A Midsummer Night's Dream is a romantic comedy by William Shakespeare, suggested by The Knight's Tale from Geoffrey Chaucer's The Canterbury Tales, written around 1594 to 1596. It portrays the adventures of four young Athenian lovers and a group of amateur actors, their interactions with the Duke and Duchess of Athens, Theseus and Hippolyta, and with the fairies who inhabit a moonlit forest. The play is one of Shakespeare's most popular works for the stage and is widely performed across the world. - Excerpted from Wikipedia, the free encyclopedia.
Coville follows up his version of The Tempest (see p. 84) with a retelling of another of Shakespeare's most popular plays. The fundamental story of magic, mischief and the trials and tribulations of love is preserved through well-chosen use of the original language and Coville's heady prose ("The queen... saw the ass-headed monstrosity through magic-drenched eyes"). Major plot lines are clearly and concisely rendered, but it is the portrayal of the various levels of humor-from Bottom's buffoonery to Puck's gleeful magic-making-that really captures the essence of the play. Nolan's (Dinosaur Dream) sumptuous, painterly watercolors highlight the theatrical setting of the spellbound wood. Gnarled, mossy trees provide the backdrop for a cast of unusually youthful lovers, gossamer-winged fairies (which nod at Rackham's famous interpretations) and a truly puckish Puck. A first-rate entr�e to the Bard. Ages 7-up. (Oct.)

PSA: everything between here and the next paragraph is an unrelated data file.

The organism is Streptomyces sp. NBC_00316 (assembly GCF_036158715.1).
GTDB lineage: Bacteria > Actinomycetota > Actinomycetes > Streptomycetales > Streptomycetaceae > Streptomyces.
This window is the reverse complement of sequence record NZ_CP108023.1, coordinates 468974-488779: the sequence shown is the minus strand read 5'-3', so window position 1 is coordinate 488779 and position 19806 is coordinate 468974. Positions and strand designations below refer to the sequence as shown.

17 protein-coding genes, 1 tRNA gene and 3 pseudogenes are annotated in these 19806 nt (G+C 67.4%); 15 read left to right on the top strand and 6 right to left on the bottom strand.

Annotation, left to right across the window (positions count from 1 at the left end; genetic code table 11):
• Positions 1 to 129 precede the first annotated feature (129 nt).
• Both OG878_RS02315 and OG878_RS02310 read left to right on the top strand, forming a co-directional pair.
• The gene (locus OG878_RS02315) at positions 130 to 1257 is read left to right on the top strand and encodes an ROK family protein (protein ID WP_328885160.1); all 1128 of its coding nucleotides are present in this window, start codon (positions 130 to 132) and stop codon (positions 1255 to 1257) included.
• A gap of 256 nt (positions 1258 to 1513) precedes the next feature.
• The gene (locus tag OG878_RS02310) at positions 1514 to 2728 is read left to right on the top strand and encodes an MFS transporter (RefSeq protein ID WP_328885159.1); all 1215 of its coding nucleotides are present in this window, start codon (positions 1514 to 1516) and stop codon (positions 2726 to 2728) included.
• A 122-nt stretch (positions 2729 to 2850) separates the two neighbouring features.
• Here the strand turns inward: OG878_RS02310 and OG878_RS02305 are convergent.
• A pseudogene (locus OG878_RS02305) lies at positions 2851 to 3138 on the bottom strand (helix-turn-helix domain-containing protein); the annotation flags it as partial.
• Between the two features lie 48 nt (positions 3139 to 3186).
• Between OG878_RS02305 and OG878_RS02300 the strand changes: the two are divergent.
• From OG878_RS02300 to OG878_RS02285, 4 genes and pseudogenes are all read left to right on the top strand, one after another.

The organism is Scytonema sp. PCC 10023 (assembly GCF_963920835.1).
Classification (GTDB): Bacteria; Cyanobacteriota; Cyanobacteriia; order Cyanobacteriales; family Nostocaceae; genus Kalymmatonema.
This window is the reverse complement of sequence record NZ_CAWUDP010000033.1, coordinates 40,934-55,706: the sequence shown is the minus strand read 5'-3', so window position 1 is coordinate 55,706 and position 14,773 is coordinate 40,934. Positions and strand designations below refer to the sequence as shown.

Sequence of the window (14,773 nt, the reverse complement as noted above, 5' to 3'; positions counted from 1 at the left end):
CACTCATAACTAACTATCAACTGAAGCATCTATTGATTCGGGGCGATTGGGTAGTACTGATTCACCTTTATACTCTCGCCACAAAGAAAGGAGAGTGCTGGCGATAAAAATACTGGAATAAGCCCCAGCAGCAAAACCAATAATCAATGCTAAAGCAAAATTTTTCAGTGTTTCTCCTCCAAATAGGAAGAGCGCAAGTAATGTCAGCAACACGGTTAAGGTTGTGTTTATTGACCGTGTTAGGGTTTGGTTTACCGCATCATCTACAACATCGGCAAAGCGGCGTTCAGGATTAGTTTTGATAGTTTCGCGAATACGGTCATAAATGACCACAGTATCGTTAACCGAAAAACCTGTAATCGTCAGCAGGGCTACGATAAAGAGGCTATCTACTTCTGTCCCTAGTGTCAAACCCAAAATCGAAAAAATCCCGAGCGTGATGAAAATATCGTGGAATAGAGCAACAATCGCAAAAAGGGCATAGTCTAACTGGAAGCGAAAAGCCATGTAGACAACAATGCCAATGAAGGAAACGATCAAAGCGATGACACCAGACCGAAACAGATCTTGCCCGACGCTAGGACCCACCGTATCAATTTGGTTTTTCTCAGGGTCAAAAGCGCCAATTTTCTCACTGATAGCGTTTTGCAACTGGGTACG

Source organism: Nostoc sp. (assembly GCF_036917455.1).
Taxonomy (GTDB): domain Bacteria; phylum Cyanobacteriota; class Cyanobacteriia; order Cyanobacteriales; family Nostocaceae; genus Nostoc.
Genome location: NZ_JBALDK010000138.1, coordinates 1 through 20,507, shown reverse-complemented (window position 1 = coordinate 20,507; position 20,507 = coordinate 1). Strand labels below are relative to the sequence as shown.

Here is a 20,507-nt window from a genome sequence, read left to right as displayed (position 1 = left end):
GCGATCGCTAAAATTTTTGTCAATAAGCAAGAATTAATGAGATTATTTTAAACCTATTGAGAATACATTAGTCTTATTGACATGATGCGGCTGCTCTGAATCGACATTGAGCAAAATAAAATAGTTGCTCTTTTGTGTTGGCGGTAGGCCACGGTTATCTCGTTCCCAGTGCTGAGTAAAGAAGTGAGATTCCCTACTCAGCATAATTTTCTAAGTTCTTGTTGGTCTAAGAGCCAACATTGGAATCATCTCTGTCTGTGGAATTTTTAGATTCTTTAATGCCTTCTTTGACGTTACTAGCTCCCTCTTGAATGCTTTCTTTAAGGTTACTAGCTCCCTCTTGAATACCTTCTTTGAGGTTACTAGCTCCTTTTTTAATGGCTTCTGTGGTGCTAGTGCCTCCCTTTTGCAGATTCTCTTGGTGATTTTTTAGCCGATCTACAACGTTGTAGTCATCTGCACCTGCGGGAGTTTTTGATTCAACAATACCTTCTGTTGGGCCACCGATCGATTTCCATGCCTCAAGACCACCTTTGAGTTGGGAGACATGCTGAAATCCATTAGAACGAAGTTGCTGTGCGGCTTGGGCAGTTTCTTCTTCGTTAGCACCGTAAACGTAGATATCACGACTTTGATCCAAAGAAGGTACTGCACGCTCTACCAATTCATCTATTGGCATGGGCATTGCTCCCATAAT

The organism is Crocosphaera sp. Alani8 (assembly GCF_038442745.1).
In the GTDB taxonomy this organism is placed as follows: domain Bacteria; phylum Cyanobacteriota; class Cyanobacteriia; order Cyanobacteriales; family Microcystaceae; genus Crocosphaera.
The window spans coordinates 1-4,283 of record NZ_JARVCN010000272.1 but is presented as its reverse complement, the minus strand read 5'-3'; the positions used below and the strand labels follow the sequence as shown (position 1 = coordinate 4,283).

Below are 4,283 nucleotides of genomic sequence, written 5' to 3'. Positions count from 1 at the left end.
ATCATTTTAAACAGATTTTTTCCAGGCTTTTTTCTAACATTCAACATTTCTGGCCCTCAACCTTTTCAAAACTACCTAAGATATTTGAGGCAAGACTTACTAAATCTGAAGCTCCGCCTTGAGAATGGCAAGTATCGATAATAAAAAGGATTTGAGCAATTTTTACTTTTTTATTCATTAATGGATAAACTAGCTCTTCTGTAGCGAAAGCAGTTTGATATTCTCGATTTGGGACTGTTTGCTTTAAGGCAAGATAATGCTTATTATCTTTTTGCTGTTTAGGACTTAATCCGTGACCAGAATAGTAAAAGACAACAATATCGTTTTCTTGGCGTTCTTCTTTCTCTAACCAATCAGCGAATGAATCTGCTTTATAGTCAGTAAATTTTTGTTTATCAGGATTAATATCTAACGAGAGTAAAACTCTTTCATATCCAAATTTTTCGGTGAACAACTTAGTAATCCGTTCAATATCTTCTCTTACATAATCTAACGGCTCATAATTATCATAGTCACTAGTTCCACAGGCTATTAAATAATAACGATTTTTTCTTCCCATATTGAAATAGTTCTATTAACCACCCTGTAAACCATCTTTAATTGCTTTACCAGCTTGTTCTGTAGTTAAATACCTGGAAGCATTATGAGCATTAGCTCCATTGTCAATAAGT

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October 30, 2005
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